The enigmatic nature of the object concerned her. She scooped the edges of a bin liner around the ball, and lifted until it dropped lightly but noticeably into the inverted black sack. At arms length, she navigated the threadbare staircase and out the front door, into the neighbours’ garden, over the litter-strewn lawn, to dispose of this globule into their wheelie.
Emergency vehicles wailed outside, stirring Clare.
“Wake up! Something’s happened to Robo next door, there’s police and ambulances everywhere” informed her brother. “I got in ‘round the back. The whole town is out there. I think the news too.”
“What?” Clare sleepily replied.
“They think he killed himself and murdered his wife… thing is, they can’t find his wife though. Was found in a pool of her blood, his blood and some kind of tar…? How do they know he killed her?” Carl shakily whispered.
“-her blood, his blood and some kind of tar” some kind of tar – The black thing? No … can’t be anything to do with it? The black thing – It wasn’t tar! It was a ball! Something happened outside! – The bin men will be here tomorrow … it’ll be fine.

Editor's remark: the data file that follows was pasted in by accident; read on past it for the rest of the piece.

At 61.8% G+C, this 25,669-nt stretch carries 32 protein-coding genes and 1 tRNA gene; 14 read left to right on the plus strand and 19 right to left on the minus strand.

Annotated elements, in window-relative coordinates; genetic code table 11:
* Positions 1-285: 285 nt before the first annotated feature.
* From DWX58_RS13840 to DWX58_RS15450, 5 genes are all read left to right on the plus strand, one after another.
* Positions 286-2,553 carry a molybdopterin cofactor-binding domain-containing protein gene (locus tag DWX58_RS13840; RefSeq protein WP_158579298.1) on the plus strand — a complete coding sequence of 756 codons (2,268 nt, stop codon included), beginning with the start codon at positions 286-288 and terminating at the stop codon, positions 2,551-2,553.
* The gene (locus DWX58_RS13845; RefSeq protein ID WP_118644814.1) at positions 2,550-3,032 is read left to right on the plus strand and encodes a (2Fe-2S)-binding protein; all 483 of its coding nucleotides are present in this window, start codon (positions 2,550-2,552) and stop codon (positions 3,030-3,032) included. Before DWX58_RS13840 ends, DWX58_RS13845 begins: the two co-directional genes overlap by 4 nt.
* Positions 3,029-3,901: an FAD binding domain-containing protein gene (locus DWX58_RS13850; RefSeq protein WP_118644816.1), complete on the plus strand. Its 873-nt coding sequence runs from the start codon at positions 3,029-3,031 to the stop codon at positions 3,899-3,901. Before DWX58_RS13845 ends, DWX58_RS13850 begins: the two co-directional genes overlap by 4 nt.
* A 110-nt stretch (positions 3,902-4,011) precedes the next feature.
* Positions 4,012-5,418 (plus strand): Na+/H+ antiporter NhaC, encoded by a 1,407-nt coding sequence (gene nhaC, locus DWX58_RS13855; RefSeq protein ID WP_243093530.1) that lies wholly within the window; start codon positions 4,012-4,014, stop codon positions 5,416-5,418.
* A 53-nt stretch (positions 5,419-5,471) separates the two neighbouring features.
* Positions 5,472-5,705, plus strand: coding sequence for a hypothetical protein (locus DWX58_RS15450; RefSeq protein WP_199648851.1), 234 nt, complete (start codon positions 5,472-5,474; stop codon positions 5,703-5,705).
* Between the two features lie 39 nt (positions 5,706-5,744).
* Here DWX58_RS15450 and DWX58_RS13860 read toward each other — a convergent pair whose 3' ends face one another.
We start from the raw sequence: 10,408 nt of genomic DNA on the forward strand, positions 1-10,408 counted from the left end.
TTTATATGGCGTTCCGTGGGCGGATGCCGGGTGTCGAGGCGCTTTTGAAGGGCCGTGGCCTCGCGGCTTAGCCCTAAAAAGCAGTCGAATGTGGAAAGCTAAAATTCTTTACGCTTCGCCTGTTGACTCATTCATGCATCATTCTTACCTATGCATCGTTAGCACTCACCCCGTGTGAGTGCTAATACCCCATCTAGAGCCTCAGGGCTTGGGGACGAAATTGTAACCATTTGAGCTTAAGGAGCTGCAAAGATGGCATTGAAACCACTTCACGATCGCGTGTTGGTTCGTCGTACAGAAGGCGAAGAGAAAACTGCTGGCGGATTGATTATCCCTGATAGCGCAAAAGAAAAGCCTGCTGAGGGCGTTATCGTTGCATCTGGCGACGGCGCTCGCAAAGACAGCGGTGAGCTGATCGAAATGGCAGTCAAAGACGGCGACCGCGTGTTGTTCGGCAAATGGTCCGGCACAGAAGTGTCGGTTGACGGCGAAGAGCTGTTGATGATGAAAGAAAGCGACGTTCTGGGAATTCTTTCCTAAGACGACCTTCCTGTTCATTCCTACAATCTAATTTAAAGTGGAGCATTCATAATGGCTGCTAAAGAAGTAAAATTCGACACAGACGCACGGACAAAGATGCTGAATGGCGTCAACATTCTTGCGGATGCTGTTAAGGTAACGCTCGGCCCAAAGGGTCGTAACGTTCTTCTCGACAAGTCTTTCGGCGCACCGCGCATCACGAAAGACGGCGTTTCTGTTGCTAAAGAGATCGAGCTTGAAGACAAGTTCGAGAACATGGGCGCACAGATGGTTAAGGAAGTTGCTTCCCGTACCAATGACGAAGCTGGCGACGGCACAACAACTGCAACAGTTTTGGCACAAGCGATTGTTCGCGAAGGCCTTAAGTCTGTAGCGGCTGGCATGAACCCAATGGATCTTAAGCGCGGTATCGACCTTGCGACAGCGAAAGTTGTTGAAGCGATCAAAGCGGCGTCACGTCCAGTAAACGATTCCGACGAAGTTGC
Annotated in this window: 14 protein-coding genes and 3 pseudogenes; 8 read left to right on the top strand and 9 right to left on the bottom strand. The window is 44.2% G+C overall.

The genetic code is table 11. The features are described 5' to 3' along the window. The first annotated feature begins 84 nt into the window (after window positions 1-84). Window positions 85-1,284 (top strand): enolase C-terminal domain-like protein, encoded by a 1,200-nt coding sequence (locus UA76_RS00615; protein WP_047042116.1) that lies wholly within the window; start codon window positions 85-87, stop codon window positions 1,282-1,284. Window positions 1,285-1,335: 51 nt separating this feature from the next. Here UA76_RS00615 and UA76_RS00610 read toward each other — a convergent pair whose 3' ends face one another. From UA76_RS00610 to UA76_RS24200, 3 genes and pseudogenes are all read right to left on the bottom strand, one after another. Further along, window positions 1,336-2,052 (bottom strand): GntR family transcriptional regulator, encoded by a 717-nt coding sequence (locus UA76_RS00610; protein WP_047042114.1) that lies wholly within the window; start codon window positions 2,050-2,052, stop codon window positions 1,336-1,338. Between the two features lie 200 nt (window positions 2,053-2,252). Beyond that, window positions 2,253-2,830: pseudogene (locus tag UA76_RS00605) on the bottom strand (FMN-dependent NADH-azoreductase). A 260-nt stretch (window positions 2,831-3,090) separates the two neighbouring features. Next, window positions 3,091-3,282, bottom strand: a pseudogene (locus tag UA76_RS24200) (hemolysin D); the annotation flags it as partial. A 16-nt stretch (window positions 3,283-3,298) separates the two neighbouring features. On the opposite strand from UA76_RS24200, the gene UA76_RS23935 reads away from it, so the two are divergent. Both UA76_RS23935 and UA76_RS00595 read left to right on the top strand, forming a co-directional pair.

Mr Robinson, next-door, is dead! They can’t find Mrs Robinson. – Splice is on tomorrow; I need it. I should sort them, in genre? The horror ones would look good together. Huh, Mr Robinson is dead … something about a black orb – black – some kind of tar. Ah, the black thing – the bathroom. ‘Heroes’ was a good! Another would have been good. Black tar! Remember! Black magic, black satin, nights in white satin. I bet I can name ten songs with black in them … okay …